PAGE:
Whitey Bulger's 'Use Immunity' Argument Might Be in Vain

By Tanya Roth, Esq. on June 27, 2012 | Last updated on March 21, 2019

What does the First Circuit Court of Appeals say about former FBI informants who claim use immunity?

Unfortunately for James "Whitey" Bulger, there isn't much room for immunity. But that doesn't mean he won't be raising the argument.

Bulger's attorneys already raised the issue in a U.S. District Court, writes The Boston Globe. But U.S. Attorney Carmen Ortiz scoffed at the idea, telling The Boston Herald that there is no such immunity deal.

And even if there is, the courts have addressed the same issue before in a related mobster case, and ruled against use immunity.

We've covered the story of mobster Whitey Bulger previously on this blog. Whitey Bulger was a notorious mobster who was also moonlighting as an FBI informant. His story even lent itself to the movie The Departed several years ago.

After being on the run for 16 years, Bulger and his girlfriend were apprehended and are being brought to justice. Bulger has been accused of several murders and now, he's raising the defense that he was an FBI informant and that as such, he was granted use immunity from prosecution for his crimes.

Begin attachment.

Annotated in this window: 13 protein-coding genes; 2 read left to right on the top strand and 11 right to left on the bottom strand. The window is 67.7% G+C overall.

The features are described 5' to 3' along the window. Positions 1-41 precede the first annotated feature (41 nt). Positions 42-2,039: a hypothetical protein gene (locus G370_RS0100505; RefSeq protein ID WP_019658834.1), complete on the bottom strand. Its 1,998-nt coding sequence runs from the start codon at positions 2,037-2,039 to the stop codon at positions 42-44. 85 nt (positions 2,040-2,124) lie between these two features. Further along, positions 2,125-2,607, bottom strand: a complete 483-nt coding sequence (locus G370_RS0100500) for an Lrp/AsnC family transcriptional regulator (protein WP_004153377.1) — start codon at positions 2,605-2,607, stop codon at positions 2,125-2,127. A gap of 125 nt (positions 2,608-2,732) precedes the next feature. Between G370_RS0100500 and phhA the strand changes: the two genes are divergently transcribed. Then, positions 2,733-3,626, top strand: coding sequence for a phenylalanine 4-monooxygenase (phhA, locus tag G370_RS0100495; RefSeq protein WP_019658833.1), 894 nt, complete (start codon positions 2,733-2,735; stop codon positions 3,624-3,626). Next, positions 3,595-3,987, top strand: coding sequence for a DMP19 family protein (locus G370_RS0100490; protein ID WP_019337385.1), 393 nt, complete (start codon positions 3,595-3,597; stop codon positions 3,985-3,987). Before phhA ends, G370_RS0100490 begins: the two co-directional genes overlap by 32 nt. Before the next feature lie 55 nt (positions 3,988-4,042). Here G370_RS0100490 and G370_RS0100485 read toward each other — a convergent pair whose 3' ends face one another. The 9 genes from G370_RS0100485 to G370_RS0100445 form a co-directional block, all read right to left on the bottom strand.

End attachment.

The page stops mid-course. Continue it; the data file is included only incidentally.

This tactic was already used by Bulger's former associate, Stephen "The Rifleman" Flemmi. And unfortunately for Flemmi and Bulger, the First Circuit shot down the argument.

If we look back at Flemmi's case, the appellate court asked whether FBI agents, acting independently, have the authority to confer use immunity on a confidential informant?

The First Circuit Court of Appeals decided way back then that immunity could not be conferred in such a situation.

In the First Circuit's decision in Flemmi, reference was made to Bulger as well, as the court noted that the same deal was made with both Flemmi and Bulger.

The rule of thumb is that a formal grant of immunity, conferred under 18 USC 6002 must be honored. But the court noted that Flemmi's case differed from this definition.

Flemmi and Bulger didn't receive their immunity by way of statutory grant or plea bargain. Specifically, the First Circuit pointed out that FBI agents lacked actual authority to promise use immunity to an informant.

Nevertheless, Flemmi's case isn't stopping Whitey Bulger yet. Perhaps his attorney has a different trick up his sleeve?

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